Characterization of subvisible particles in protein therapeutics has become an increasingly important means to ensure the development of safe, stable, and effective medicines. Many analytical techniques are available to identify and prevent not only protein aggregation, but to fulfill regulatory requirements. The purpose of this study by Danny Chou, President and Founder of Compassion BioSolution, LLC is to compare different techniques and their ability to identify subvisible particles and what relationship exists between the number of particles and different stress conditions imposed upon the protein drug products.
Flow Imaging Microscopy has been widely implemented for the analysis of particles ranging in size from 1-10µm. Yet, in recent years the FDA has highlighted the need for better analytical tools to fully understand how different stress conditions can impact the stability of the formulation. While light obscuration and membrane microscopy have been the primary methods to conduct USP testing for particles between 10µm - 25µm, regulators are now moving towards expecting orthogonal analytical methods to characterize and provide quantitative data on particles in the 2µm - 10µm range as well.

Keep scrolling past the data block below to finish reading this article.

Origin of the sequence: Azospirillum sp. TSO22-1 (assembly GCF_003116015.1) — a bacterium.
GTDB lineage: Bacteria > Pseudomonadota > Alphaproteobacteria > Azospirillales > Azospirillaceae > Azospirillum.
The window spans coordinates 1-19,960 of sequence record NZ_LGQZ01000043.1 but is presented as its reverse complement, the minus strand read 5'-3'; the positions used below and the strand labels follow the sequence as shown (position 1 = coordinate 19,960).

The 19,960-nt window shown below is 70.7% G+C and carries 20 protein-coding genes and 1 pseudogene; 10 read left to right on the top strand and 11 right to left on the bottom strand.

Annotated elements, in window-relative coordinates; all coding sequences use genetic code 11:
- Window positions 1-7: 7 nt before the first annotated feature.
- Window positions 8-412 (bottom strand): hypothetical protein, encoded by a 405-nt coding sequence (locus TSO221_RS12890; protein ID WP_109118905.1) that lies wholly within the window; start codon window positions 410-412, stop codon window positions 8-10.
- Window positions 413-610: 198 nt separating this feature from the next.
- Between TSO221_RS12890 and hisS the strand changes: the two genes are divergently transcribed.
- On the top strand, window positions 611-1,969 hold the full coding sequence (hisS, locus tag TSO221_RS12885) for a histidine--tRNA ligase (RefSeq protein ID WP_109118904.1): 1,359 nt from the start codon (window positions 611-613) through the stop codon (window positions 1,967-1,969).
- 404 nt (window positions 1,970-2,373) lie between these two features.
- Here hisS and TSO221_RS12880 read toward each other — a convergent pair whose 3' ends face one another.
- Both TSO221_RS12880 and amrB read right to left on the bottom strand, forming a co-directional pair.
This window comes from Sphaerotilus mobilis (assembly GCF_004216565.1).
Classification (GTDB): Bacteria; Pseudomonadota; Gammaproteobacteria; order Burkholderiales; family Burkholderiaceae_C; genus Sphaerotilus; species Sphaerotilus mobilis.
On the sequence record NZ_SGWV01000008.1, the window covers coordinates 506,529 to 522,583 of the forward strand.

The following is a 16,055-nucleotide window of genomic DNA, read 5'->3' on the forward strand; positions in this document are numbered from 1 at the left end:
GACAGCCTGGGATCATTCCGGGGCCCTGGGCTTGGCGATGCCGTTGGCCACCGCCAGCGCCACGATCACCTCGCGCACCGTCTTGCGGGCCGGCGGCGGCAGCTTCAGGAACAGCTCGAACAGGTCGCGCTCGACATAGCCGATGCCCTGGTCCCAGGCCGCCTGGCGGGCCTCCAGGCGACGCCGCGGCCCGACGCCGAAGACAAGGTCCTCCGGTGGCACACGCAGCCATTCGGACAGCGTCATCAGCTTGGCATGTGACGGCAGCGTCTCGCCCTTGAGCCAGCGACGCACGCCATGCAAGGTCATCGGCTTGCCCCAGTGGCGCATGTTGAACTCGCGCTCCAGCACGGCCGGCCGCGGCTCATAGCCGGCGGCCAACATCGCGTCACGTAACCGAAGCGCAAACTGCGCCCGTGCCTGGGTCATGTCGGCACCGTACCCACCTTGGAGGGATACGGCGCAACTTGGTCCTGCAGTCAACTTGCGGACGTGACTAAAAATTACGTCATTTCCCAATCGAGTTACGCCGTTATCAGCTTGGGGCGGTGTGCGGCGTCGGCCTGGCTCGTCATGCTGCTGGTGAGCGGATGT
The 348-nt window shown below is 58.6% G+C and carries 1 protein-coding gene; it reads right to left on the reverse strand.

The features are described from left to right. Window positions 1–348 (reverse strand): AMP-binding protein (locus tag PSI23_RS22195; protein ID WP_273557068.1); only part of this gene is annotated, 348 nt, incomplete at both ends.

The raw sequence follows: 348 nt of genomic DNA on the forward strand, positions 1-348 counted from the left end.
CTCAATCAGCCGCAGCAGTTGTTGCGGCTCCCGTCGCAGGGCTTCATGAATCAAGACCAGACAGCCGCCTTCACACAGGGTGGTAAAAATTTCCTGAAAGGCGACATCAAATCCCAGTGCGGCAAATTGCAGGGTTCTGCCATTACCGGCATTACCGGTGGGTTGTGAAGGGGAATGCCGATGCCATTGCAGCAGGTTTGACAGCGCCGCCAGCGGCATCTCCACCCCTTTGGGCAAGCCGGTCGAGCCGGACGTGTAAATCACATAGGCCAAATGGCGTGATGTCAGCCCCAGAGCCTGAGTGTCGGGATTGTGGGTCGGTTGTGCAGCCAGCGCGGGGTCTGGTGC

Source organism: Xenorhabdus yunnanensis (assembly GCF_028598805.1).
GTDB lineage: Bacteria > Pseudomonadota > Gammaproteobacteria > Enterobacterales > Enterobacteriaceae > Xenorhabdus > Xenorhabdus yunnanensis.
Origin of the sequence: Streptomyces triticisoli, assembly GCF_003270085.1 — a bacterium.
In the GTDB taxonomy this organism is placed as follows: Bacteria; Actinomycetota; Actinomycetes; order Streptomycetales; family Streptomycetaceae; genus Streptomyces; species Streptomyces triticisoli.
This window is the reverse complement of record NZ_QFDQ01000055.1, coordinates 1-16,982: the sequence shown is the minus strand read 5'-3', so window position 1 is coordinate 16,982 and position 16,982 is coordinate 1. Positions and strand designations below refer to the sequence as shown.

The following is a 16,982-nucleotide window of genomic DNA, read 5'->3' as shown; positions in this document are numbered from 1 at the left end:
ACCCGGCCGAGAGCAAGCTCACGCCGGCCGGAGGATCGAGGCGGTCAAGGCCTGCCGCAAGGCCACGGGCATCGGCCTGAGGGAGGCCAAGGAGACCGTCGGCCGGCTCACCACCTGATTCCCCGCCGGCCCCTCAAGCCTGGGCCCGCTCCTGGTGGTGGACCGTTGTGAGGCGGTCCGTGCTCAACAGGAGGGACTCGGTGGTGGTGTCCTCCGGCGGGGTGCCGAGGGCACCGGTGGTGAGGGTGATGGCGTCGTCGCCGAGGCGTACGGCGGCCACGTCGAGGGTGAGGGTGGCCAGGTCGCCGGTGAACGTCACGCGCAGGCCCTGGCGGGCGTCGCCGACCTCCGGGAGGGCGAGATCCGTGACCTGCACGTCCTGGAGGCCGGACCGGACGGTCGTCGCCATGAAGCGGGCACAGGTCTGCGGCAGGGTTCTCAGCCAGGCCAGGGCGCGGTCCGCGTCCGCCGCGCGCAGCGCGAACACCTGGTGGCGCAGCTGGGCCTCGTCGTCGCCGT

FlowCam Nano offers the ability to image and analyze particles ranging from 30µm down to as small as 300 nm.
Current regulatory guidance suggests that the greatest unmet need is for analytical methods that can provide robust quantitative data on particles in the 0.2 - 2µm size range. Therefore the characterization of submicron particles, and the role they play in the formation of larger sized particles is going to become increasingly important.
Nano-Flow Imaging available with the FlowCam Nano provides high resolution images of particles smaller than 1µm.
This study reviews 4 different analytical technologies for subvisible particle analysis:
- Multispectral Advanced Nanoparticle Tracking Analysis (MANTA)
- Nano-Flow Imaging/Oil Immersion flow microscopy (NFI)
- Total Holographic Characterization (THC)
- Single Particle Optical Sizing (SPOS)
The analysis demonstrates that thermal stress created conditions resulting in a reduction in overall particle concentration. However, the quantitative and qualitative data from this study show that this was caused by a redistribution of the smallest particles consolidating into larger particles over the course of the study. The results from this study emphasize the need to monitor both sub-micron and micron-sized particles, ideally with an instrument that can analyze particles in both size ranges.
Danny Chou is a patient-centered biopharmaceutical industry veteran with expertise in biopharmaceutical characterization, pre-formulation, formulation, and fill-finish operations.